To me, if we were in the United States and talking about a legal market in the United States, I would say, "Okay, let's improve the informed consent, let's improve the information transmission, let's do all these things and regulate the market." But I have no confidence in our ability to regulate a market that is already illegal. We realize that selling kidneys is illegal in every country in the world except Iran, and in Iran it's legal only to sell it to the government, not to sell it to anybody else. The government, then, in theory at least—it's hard to know what's true and not true about Iran—has a system of organ allocation like ours. They have a mixed system where it's okay to sell, but not to buy.
ROBERT KLITZMAN: Let's talk about assisted reproductive technology. In the United States, we are one of the few countries in the world where you can buy and sell human eggs. You can now buy and sell embryos. Women will rent their wombs. A lot of Western European countries don't allow exchange of funds except for just basic expenses. If I'm in France and if I'm a single woman or if I'm a married woman and I can't have a child or I'm a gay man, I can go to Belgium and buy someone's egg or get services I can't in France. What should happen with that? Is that okay? Is that a problem?
GLENN COHEN: There is a huge amount of reproductive tourism within Europe, which is interesting. There's a study I talk about done by ESHRE [European Society of Human Reproduction and Embryology] that looks at the flow back and forth. There is a second level of travel outside of Europe into other countries. The people in Europe are often traveling to get something illegal. People from America who go to a place like India are often shopping on price. You are asking more about the illegal side.
To me, the answer depends on asking France, why does France have this prohibition in place to begin with? If your concern is something about the health of these children or something like that, that seems to me to apply equally whether people are staying at home or going abroad. If your concern, though, is about the exploitation of surrogates, here I think it's a more complicated question, for a number of reasons.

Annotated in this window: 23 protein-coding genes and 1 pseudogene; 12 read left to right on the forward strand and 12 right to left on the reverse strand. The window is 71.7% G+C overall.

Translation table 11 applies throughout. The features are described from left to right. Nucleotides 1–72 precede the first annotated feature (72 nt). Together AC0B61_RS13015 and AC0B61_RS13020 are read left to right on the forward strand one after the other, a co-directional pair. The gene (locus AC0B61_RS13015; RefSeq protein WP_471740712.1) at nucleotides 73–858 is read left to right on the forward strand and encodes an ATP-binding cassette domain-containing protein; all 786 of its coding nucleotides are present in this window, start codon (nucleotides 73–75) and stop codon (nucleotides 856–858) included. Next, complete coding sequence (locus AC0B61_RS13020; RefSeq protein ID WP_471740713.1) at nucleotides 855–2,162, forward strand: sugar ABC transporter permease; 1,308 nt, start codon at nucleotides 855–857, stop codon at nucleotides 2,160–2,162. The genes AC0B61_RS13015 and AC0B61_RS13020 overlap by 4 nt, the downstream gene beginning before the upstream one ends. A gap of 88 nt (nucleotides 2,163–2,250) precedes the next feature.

The first is, you have a home country or a destination country before traveling that has made a decision to make this legal. Are you the country that is supposed to protect the interests of Indian surrogates, as the French government, when you think about your policy? On the other hand, by making it illegal in France, you have essentially known that people are going to go abroad to do this, so in some ways you have created the market conditions where this trade occurs. So maybe you have some responsibility here.
Apart from these questions about what you should do, because you could—it turns out Turkey makes it a crime not only in Turkey, but to go abroad as a Turkish citizen to engage in some forms of artificial insemination by a donor—you could, in theory, have the same rule in France and say, not only are we banning commercial surrogacy in France, but if you are a French citizen and you go to India, we are going to say you have committed a crime in France by doing that.
Apart from that question—and here again, my view is that this case is different in some ways from, let's say, abortion or assisted suicide, because the kinds of harms we are talking about, harms of exploitation, for example—I think it's not as clear that France has as much to say or as much moral authority or as much of a right to legislate in order to protect Indian surrogates. We can talk more about that.